Ashley: So, I’m assuming that you’re talking about income, and unfortunately, no. So, the income that’s coming in off of your Opportunity Zone deal is gonna be taxed at normal rates. Now, one of the things that is available inside of that is that once you get money behind the Qualified Opportunity Fund veil, like, once you get capital gains into that entity, any money that gets generated, whether it’s through a refinance or whether it’s through cash flow, is eligible to be reinvested. So, if your pass-through entity is generating income, you could reinvest that into Qualified Opportunity Zone property, and be able to take advantage of channeling that income into tax-free assets, and then exit it all, you know, capital gains-free in 10 years.

Now, important about that is, is that you’re effectively going to be generating phantom income through that, because it’s a pass-through entity. And so, whatever taxes happen are gonna come up to the investors inside of that entity. But it’s certainly an option, certainly something that we’ve explored at length in the bootcamp, because I think that savvy folks realize that this it’s kind of, because you don’t get all of the income on it, but it’s like a super Roth IRA. And so, how can you take the Opportunity Zone and make it more walk and talk like a Roth IRA? And that’s one of the strategies.

Jimmy: And we’re gonna be talking about that very topic, the concept of the super Roth IRA, in our afternoon discussion, “Wealth Development Strategies with Opportunity Zones.” We’re gonna be talking about that quite a bit. Silicon Valley Bank, I know that was a term on the Bingo card. Let’s talk about SVB and Signature Bank and the other banking pressure or turmoil, you may term it. Do you have any thoughts on how that may affect Opportunity Zone investment, either positively or negatively? Another question there from Super Dave.

Ashley: Yeah, I think that, I mean, you know, it’s just like anything else, right? It creates a hubbub and concern for folks relative to the liquidity that Opportunity Funds and QOZBs have on their books as they raise money, and what they’re doing relative to strategies with respect to protecting that liquidity. And so, as a sponsor, you wanna make sure that you’ve got your ducks in a row, and that you’re communicating with your investors and your prospective investors about how you’re mitigating that risk.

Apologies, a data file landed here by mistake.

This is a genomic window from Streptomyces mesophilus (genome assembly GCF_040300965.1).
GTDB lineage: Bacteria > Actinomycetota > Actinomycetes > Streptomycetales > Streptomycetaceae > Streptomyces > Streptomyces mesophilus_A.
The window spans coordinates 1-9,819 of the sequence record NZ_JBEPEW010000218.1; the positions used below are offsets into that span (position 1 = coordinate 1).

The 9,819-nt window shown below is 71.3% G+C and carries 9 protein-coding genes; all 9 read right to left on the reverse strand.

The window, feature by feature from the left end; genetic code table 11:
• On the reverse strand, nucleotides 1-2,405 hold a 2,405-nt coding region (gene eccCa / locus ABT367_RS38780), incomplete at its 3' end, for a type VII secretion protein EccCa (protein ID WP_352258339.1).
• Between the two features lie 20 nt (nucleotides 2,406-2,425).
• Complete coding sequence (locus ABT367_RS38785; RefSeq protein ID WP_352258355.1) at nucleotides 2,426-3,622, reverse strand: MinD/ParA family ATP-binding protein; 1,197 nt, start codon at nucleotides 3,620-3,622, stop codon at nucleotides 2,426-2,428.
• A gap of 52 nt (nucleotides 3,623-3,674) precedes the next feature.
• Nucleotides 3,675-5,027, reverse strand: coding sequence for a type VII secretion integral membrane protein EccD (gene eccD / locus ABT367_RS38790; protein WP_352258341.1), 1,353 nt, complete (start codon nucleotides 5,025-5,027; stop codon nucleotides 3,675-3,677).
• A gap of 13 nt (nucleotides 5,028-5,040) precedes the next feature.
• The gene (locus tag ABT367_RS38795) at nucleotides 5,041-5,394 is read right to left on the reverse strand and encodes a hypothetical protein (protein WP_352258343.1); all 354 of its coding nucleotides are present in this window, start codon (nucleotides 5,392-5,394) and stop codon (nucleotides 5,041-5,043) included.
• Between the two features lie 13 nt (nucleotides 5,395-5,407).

And so, I know that most of the sponsors, and certainly I think the ones that are on here today, have really robust programs for how they balance their funds across multiple accounts, even if it’s not technically in multiple different banks. They’ve got it set up so that it will get FDIC protection. And I think that that’s a crucial element. I think that one of the opportunities here is for folks to be able to point out to this stuff, and point out how you’re dealing with this issue, and utilize it as an opportunity to reach out to your investors and your perspective investors about what you’re doing in order to potentially mitigate this risk.

Jimmy: Excellent, Ashley. Well, let’s keep moving along with the questions here. Can I do a 1031 exchange into an Opportunity Zone fund? What’s the deal with the interplay between 1031s and OZs?

Ashley: The answer is no, because you either 1031 or you elect under Section 1400Z, which is the codification of the Opportunity Zone program, and you can only make one election for a capital gain. And so, one of the things that Opportunity Zones presents, though, is for a failed 1031 exchange, if somebody’s gone into a QI, and they’ve failed to be able to close on their property, or, and this is where it gets a little bit tricky inside of that, is if you’re going to plan on doing that and you want a backstop hedge of using the Opportunity Zones, only designate one property, because then your QI will refund the balance of it to you prior to the 180 days. Because the 180 days that they’re required to keep your money is literally a day past the 180-day requirement of when you invest inside of an Opportunity Zone.

The Opportunity Zone starts the day of the sale, the QI starts the day after. And so, that’s really relevant for computing that out. Now, the great thing about the Opportunity Zone program is that you don’t have to use a QI. Money’s fungible. And so if you’ve got money tied up with a QI, and you’ve got other money that you can pull in order to be able to put it in there, then you can offset that and drop it in if for whatever reason it doesn’t look like your 1031’s gonna happen. But you cannot twine the two.

Jimmy: Good to know. Ashley, I just scanned your QR code. You’ve really upped your game. This is impressive. It’s an offer for…